Bulgaria entered the WWII after signing the The Tripartite Pact (1 March 1941) which subsequently resulted in a long list1 of war declarations, unilaterally or mutually initiated, against Western Allies countries. However, there is a very interesting period of about two months: September 8th - October 28th 1944 through which Bulgaria de jure was at war with all the countries from both the Allies and the Axis.

What events led to that strange foreign policy situation?

Is there any other known example of a country at war with the "whole world"?

1. List of WWII declarations involving Bulgaria:
1941-04-06 Bulgaria declares war on Yugoslavia.
1941-12-12 Bulgaria declares war on United States, United Kingdom.
1941-12-13 New Zealand, South Africa declare war on Bulgaria.
1941-12-19 Nicaragua declares war on Bulgaria.
1942-01-06 Australia declares war on Bulgaria.
1943-04-02 Bolivia declares war on Bulgaria.
1944-09-05 Soviet Union declares war on Bulgaria.
1944-09-08 Bulgaria declares war on Germany.

1 Answer 1


That time frame, from Sept. 8 to October 28 1944, corresponds to the time period in which Nazi forces were driven out of Bulgaria by the Red Army during the Jassy-Kishinev Offensive following the Destruction of Army Group Center in Operation Bagration. The consequent replacement of a pro-Nazi government by a pro-Soviet one would seem quite sufficient explanation.

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As an Axis Power (1941-1944)

.... On 5 September, the Soviet Union declared war on Bulgaria and three days later the Soviets crossed the border and occupied the north-eastern part of Bulgaria along with the key port cities of Varna and Burgas by the next day. The Bulgarian Army did not offer resistance by an order of the government. On 8 September, the Bulgarians changed sides and joined the Soviet Union in its war against Nazi Germany.

As an Allied Power (1944-1945)

Garrison detachments, led by Zveno officers, overthrew the government on the eve of 9 September, after taking strategic points in Sofia and arresting government ministers. A new government of the Fatherland Front was appointed on 9 September with Kimon Georgiev as prime minister. War was declared on Germany and its allies at once and the weak divisions sent by the Axis Powers to invade Bulgaria were easily driven back. ....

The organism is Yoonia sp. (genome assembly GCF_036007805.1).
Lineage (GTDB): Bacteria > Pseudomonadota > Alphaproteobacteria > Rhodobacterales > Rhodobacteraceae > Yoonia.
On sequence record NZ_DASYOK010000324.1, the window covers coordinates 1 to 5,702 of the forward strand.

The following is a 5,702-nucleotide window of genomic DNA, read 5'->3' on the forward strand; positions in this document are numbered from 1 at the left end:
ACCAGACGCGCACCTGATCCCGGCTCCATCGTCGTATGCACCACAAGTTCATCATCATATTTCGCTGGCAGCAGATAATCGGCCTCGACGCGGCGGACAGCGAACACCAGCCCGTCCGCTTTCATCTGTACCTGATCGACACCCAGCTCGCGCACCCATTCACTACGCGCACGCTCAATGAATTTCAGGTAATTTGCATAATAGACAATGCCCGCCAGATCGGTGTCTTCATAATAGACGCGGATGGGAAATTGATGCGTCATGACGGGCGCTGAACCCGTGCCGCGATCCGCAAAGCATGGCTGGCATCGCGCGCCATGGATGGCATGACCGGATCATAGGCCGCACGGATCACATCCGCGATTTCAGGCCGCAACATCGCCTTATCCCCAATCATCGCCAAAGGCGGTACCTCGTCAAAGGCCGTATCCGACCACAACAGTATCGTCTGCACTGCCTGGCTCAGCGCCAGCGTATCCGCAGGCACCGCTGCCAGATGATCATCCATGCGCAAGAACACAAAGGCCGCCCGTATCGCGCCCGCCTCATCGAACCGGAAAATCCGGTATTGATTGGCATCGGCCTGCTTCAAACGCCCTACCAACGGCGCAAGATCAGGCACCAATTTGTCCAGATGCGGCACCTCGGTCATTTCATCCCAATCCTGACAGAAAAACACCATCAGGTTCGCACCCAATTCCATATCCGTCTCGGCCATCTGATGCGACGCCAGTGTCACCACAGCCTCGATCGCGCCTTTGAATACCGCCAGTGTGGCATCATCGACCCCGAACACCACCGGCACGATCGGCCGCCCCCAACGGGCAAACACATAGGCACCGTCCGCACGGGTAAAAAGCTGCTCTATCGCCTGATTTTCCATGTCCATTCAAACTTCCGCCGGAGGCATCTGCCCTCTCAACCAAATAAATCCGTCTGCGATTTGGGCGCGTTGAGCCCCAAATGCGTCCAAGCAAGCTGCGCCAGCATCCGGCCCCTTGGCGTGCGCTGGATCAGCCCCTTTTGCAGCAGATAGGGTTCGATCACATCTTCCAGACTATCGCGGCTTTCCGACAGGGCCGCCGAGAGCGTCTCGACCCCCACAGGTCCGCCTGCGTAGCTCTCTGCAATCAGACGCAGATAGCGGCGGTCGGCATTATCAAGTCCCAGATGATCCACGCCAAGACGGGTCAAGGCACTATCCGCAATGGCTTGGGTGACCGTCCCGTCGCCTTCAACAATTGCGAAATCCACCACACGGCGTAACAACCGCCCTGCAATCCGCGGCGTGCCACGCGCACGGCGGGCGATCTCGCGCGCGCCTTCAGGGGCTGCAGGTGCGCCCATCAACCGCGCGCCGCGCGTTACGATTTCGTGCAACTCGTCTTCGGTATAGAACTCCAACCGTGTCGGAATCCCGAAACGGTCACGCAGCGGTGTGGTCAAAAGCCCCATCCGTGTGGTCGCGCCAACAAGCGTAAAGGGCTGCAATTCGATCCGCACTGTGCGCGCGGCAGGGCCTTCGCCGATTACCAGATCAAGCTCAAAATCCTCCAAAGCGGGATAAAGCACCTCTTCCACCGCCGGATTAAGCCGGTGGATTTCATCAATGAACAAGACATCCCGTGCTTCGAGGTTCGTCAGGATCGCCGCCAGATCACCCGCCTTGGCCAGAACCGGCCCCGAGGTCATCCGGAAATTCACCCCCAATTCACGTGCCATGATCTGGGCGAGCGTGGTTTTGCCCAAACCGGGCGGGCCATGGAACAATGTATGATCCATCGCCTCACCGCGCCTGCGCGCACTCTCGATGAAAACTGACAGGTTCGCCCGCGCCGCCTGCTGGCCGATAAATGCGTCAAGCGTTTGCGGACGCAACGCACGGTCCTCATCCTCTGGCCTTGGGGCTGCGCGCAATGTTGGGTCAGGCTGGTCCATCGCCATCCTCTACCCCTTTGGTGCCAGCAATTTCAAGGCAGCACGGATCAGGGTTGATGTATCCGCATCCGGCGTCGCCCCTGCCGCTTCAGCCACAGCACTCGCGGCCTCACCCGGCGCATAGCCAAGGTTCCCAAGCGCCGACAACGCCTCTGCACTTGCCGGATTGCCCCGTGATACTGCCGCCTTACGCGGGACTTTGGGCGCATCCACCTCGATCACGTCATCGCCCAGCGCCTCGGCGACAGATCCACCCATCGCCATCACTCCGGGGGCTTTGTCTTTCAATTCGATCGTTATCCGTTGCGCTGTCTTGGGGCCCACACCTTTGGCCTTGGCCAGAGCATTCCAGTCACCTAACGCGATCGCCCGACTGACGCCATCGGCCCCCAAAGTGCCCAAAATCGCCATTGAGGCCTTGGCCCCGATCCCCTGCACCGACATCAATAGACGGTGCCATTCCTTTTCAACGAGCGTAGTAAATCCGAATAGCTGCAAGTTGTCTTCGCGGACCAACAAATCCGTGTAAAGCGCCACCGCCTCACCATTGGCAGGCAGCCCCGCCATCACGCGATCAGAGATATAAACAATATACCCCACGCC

• It is interesting that the Allies (Soviets) allowed a side switch instead of occupation and dismantling. Was it for strategic purposes?
    – Ziezi
    Jan 25, 2016 at 22:38
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    The Soviets were trying to keep the military situation fluid and keep the Germans on the run. Some mild concessions to Bulgaria that could be revoked later were worth it to get those forces out of the war, then letting the Soviets through and later fighting with them.
    – Oldcat
    Jan 25, 2016 at 23:19
  • 1
    @Oldcat: Okay; You do realize it was only for about 24 hours. Jan 25, 2016 at 23:32
  • 4
    @simplicisveritatis Bulgaria army was several hundred thousand men strong (450.000 men movilized during the entire war, you can count on at least 300.000 men at the moment of switching side). Even if they had not the best equipment, making your enemy lose 300.000 troops and winning them to your side is not small feat. And allowed to threaten to cut German forces in Greece and Yugoslavia.
    – SJuan76
    Jan 26, 2016 at 8:13
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    Furthermore Bulgaria had a (relatively) strong anti-German pro-Soviet pro-Communist resistance movement(the aforementioned Fatherland Front), which was coordinating with Moscow; when they took the power, the Soviets effectively had full control of the country, there was no need to fight for it. And btw @SJuan76, technically the Bulgarian Army never participated in Axis operations - the first time it joined the War was against the Germans, fighting along with the Soviet 3rd Ukrainian Front. Jan 26, 2016 at 10:12

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